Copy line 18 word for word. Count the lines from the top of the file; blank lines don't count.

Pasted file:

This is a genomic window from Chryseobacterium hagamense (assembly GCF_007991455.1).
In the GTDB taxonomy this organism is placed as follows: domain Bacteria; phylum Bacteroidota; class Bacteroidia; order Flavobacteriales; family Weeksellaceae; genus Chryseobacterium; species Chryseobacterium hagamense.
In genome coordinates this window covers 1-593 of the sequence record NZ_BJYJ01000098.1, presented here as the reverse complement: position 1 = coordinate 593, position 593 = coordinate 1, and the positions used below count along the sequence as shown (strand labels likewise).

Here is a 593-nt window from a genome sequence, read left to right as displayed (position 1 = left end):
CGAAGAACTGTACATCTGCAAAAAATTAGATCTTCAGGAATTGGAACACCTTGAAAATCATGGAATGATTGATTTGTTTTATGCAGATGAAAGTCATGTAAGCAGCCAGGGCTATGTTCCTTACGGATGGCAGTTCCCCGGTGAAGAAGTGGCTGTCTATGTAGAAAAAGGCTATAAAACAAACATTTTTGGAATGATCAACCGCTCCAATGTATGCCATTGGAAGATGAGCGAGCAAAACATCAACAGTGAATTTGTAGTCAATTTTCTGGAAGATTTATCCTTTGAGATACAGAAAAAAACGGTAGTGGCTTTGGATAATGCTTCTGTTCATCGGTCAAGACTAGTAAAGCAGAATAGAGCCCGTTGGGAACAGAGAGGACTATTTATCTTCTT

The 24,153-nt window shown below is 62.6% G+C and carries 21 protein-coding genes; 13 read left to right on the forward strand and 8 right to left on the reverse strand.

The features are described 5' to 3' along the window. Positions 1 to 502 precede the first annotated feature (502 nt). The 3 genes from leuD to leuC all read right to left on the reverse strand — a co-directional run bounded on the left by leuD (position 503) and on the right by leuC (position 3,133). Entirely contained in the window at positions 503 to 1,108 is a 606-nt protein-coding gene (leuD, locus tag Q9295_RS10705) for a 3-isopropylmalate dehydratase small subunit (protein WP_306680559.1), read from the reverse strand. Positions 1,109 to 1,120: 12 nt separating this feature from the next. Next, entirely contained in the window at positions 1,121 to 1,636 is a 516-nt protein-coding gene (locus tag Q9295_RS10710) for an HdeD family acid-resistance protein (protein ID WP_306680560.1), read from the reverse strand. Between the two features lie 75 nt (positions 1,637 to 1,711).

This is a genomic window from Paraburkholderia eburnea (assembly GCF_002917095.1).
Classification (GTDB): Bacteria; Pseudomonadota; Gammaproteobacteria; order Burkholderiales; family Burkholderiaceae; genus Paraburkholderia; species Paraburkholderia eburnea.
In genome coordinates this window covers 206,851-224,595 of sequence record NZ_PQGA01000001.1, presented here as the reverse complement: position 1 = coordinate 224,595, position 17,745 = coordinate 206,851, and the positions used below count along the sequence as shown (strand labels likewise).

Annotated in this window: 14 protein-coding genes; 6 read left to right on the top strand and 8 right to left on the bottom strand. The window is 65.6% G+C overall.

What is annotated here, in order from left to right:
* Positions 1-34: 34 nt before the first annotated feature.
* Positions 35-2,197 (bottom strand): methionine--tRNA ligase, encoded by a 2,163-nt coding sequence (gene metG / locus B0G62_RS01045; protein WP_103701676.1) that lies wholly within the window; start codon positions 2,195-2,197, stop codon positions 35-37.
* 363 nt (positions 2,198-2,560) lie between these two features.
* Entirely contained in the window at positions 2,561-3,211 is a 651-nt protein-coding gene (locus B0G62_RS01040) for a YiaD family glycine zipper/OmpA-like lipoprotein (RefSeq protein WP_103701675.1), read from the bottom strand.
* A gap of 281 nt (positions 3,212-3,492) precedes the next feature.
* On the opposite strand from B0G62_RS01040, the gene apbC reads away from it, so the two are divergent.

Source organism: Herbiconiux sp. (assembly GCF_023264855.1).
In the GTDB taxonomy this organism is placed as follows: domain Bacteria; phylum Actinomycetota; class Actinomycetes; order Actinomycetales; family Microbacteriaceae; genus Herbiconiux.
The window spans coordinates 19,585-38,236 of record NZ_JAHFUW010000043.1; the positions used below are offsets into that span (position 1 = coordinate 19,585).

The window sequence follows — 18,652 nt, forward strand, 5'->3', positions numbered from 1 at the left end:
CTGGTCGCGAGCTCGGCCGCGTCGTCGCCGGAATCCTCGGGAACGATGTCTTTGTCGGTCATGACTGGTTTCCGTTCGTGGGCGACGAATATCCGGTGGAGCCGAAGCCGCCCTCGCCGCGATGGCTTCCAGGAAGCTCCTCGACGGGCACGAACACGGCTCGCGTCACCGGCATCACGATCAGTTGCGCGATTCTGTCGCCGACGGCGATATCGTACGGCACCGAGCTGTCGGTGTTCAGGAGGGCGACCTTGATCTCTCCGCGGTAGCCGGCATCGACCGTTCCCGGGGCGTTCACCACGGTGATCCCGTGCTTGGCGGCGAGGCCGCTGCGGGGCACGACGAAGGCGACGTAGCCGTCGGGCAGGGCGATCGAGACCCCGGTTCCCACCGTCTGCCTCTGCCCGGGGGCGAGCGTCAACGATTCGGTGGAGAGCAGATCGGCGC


* On the opposite strand from B0G62_RS01040, the gene apbC reads away from it, so the two are divergent.